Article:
Multiculturalism and Social Capital
This is a mainly a note to myself. "Social capital" seems to be one of those trendy notions like "framing" that lots of us use without having in mind any clear definition but which are at least suggestive at the start for pointing toward a line of inquiry.
What strikes me looking at this Wikipedia article is the absence of any discussion of how social capital adds up--if indeed it does--and more fundamentally what the bearers of social capital are: individuals, groups or what? We can think of individuals as having social capital to the extent that they're "connected" but the connectedness of individuals within various subgroups doesn't necessarily enhance the social capital of a society as a whole, if we can talk about societies as bearers of social capital. In fact the opposite seems to be the case: multicultural societies that consist of lots of cohesive clans or tribes are low on trust and public-spiritedness and high on corruption.
I think something like what I'm after is captured by the distinction between "bonding" and "bridging" social capital--the street gang vs. the block association. Groups that are bonded compete against one another and to that extent diminish the social capital of the larger society in which they figure; groups that embody "bridging" social capital enhance the social capital of the wholes of which they're parts.
"Think globally--act locally" assumes that local groups typically generate bridging social capital: (1) that they'll cooperate with other groups rather than compete and (2) be inclusive rather than exclusive when it comes to membership. We think of civic organizations, whole food coops, and such. Anyone interested in the activities or goals of the group can get in, and the group cooperates with other groups. But clans, tribes and ethnic "communities" are exactly the opposite of that. They're by their nature exclusionary since membership is based on bloodlines, and maintain their cohesiveness by exclusion and competition. "We take care of our own." We compete for turf and other scarce resources with comparable groups to benefit our members, and in order to provide significant benefits we have to restrict membership--there's only so much stuff to go around.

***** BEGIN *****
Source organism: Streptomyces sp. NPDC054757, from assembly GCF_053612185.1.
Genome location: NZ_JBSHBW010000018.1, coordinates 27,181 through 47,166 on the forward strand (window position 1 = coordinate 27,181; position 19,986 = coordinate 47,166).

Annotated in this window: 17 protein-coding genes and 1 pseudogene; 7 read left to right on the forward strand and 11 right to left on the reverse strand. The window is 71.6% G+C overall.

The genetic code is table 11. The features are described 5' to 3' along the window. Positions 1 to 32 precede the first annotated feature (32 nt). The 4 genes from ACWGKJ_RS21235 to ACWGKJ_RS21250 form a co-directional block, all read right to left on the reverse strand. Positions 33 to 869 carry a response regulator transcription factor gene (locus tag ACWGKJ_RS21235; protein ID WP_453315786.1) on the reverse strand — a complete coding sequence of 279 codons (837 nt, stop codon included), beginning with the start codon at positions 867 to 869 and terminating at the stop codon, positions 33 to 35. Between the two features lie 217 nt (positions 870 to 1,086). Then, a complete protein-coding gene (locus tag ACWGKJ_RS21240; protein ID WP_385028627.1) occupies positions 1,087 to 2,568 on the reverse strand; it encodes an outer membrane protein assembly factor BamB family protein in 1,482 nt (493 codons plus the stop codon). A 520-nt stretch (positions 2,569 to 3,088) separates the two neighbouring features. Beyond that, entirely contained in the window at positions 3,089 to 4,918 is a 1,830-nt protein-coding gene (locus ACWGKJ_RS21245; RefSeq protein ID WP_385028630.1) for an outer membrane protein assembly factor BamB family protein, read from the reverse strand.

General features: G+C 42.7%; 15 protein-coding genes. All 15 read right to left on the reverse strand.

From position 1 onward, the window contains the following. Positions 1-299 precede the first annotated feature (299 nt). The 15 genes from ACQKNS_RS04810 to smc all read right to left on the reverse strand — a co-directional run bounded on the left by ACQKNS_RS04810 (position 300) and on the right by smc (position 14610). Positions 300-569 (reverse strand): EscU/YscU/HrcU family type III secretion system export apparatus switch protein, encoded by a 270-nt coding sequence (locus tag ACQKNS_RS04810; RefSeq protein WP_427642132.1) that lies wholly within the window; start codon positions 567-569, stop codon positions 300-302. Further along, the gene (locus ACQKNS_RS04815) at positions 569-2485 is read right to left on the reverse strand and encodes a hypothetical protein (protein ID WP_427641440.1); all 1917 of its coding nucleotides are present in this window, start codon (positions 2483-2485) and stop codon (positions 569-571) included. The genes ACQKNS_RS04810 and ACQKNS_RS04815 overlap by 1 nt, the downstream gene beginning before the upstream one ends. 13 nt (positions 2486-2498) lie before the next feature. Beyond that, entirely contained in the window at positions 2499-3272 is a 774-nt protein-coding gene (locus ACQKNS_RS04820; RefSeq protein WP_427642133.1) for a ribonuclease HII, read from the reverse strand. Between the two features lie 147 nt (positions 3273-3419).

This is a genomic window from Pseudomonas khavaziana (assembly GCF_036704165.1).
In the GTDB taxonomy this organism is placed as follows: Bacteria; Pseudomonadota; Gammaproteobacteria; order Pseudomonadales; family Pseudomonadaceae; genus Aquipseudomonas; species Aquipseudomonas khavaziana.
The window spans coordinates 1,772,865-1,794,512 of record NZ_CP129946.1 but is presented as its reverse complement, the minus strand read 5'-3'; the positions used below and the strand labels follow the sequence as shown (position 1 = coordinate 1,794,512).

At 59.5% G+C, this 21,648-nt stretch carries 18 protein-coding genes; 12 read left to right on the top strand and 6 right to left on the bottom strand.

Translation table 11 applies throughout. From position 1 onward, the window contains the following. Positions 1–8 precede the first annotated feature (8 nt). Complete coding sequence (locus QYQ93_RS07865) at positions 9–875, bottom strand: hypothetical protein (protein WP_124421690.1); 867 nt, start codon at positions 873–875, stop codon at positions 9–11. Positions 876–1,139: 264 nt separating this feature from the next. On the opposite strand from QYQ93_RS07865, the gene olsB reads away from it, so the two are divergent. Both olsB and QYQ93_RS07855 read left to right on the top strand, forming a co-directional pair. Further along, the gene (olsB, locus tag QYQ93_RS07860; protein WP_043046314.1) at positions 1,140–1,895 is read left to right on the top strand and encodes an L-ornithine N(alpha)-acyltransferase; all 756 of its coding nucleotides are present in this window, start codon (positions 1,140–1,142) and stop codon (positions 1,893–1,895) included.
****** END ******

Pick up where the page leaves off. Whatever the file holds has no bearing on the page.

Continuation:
Maybe the fundamental mistake of multiculturalists who advocate the salad bowl rather than the melting pot is thinking of ethnic groups on the model of civic organizations, coops and the like, as repositories of bridging rather than bonding social capital. Each group will operate its own ethnic restaurants and produce its own float for the Fourth of July parade. But this is precisely NOT how ethnic groups operate: if they did they wouldn't be ethnic groups but voluntary cultural preservation societies. There's nothing objectionable about cultural preservation societies if they admit anyone who has an interest in ethnic cookery, dance and costume and if their business is participating in "ethnic faires," reading and discussing the history of their chosen group, learning about the language and so on. But real "ethnic communities" are not voluntary associations and, even if they engage in cultural preservation as a side line their main business is to access political power and gain economic clout in order to get apprenticeships, jobs, contracts, grants and other scarce resources for their members. To this end they promote bloc voting and operate patronage systems.
I know what this system is like because I was brought up with it and I can't think of any arrangement that's more effective in undermining public-spiritedness, transparency and trust--social capital on the large scale.